Baxter said he hopes the next study can answer those questions more definitively — and he can’t do it without student-level data. Baxter has been a supporter of education reform, but he said that won’t influence his findings, which he hopes to publish in early 2024.

“People are already talking about what they think the impact of the reforms were, but we have not had empirical evidence to inform that debate,” he said. “I have opinions on the reforms, and I have hypotheses, but I think I’m demonstrating my commitment to the facts by doing the research and being willing to publish the results” wherever they lead.

Denver dispute unusual in part because it was public

Politics sometimes seeps into education research. In 2016, Louisiana ended a data-sharing agreement with MIT and Duke University after researchers at the two universities published a study that showed negative outcomes in the first year of the state’s voucher program. The state superintendent said researchers should have given the program more time before publishing any findings.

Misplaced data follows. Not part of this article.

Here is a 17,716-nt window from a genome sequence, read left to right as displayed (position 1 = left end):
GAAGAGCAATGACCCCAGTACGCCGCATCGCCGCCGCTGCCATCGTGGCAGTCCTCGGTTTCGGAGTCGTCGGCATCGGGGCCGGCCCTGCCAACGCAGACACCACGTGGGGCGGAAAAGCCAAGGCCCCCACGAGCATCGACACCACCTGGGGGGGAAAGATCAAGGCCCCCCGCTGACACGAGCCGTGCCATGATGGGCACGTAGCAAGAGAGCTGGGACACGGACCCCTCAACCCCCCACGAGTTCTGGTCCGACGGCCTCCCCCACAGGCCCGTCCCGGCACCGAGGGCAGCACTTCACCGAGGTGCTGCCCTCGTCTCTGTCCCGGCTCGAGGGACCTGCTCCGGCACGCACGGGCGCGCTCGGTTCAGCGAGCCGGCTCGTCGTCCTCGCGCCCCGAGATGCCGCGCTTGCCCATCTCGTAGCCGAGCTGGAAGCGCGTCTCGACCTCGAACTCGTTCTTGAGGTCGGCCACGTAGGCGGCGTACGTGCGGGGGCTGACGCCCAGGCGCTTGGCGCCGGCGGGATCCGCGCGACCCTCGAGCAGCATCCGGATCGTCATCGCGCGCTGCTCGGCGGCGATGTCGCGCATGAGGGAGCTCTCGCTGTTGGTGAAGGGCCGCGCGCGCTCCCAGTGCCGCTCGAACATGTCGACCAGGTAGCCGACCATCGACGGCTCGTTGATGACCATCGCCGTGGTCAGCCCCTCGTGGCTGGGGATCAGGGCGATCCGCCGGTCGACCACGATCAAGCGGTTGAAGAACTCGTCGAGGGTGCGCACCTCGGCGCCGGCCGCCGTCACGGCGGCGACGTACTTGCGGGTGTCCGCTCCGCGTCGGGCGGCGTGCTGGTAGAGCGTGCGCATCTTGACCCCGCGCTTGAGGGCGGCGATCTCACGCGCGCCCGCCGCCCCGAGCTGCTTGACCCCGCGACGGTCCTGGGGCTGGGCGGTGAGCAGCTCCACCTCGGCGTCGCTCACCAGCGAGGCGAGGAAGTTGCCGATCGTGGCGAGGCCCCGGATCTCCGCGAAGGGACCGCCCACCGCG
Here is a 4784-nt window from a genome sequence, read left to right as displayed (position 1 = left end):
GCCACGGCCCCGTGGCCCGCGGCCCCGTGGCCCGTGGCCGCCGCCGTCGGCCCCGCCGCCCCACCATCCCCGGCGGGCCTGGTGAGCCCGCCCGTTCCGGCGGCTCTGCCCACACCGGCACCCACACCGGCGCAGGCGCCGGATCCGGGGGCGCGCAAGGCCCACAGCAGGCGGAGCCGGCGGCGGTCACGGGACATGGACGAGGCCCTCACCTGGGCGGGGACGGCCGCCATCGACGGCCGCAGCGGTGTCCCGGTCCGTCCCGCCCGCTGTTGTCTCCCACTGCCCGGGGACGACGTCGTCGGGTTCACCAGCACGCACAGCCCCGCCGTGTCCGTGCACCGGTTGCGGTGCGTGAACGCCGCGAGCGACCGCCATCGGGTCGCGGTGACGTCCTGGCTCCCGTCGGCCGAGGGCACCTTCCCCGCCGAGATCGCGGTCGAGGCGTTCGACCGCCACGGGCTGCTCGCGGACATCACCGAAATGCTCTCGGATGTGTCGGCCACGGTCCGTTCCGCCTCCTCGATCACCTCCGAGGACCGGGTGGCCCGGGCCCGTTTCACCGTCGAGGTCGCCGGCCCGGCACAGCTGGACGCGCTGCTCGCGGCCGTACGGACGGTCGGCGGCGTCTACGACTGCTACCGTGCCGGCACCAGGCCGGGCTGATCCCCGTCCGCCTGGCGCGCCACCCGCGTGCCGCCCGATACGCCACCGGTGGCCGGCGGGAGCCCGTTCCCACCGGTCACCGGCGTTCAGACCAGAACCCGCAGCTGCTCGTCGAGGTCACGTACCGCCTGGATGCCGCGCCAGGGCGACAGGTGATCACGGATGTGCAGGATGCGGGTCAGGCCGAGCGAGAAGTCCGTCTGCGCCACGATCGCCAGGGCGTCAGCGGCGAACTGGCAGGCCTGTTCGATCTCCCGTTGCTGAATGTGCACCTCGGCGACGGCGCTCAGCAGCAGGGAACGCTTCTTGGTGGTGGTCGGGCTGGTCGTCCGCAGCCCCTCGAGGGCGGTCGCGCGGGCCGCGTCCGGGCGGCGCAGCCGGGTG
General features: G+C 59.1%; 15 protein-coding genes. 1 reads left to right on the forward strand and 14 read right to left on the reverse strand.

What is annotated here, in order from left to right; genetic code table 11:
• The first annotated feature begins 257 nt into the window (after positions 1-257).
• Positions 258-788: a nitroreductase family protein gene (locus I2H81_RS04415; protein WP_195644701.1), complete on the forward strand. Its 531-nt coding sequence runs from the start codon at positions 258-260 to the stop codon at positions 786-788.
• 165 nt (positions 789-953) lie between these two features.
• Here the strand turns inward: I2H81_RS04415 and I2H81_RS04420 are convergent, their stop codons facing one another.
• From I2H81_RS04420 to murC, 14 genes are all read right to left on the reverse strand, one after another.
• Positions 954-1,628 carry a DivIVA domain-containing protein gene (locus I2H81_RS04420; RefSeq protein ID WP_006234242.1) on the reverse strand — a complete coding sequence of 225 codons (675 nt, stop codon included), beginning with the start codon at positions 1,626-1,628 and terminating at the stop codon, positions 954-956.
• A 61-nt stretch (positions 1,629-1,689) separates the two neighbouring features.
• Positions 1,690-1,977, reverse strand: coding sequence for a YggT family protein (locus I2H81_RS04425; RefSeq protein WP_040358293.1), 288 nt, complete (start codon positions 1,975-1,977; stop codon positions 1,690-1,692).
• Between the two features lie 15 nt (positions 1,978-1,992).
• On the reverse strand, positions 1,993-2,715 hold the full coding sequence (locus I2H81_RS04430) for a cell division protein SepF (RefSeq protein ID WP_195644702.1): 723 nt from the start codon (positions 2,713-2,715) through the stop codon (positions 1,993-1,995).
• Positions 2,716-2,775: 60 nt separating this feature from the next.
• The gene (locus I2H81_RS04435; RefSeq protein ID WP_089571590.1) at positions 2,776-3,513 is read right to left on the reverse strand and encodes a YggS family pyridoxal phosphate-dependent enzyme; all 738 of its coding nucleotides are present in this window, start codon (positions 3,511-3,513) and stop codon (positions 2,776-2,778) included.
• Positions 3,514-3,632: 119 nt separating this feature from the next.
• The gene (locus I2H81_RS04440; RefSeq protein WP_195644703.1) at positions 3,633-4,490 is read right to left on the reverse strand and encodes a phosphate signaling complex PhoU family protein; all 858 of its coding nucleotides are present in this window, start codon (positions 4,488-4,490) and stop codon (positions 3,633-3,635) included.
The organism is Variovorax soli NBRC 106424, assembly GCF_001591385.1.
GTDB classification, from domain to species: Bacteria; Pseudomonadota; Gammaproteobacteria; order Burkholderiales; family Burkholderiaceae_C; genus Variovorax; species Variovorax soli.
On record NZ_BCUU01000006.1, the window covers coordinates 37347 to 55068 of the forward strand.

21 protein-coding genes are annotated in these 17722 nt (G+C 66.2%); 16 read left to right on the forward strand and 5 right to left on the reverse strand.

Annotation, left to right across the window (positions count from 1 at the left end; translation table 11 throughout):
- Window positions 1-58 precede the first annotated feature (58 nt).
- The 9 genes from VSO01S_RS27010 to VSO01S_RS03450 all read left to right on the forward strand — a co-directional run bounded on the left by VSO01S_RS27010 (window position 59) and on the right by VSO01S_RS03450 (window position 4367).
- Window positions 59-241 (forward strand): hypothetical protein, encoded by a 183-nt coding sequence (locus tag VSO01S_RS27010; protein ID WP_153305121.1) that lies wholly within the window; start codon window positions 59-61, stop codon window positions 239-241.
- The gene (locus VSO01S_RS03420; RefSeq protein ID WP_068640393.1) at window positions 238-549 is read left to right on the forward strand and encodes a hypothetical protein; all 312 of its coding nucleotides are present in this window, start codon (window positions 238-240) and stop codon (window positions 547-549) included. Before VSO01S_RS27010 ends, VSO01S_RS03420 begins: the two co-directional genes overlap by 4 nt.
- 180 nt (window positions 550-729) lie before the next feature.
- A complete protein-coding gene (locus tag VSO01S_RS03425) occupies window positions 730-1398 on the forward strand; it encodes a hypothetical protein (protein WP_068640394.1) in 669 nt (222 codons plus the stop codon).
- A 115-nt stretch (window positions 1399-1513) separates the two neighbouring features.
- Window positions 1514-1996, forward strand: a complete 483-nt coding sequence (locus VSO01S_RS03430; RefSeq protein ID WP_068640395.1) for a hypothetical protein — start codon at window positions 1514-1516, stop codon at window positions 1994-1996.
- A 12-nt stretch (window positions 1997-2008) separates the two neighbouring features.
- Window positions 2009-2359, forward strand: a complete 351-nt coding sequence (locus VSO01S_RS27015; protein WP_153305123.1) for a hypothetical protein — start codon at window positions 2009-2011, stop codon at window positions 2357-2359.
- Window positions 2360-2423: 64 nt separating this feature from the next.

But researchers told Chalkbeat the kind of public pushback that happened in Colorado, with elected officials questioning research methodology, is rare. More often, an education department or school district might slow-walk a request, charge large amounts of money for data, or say data aren’t collected in ways the researcher can use. Some institutions only provide data for studies that align with their priorities, researchers said.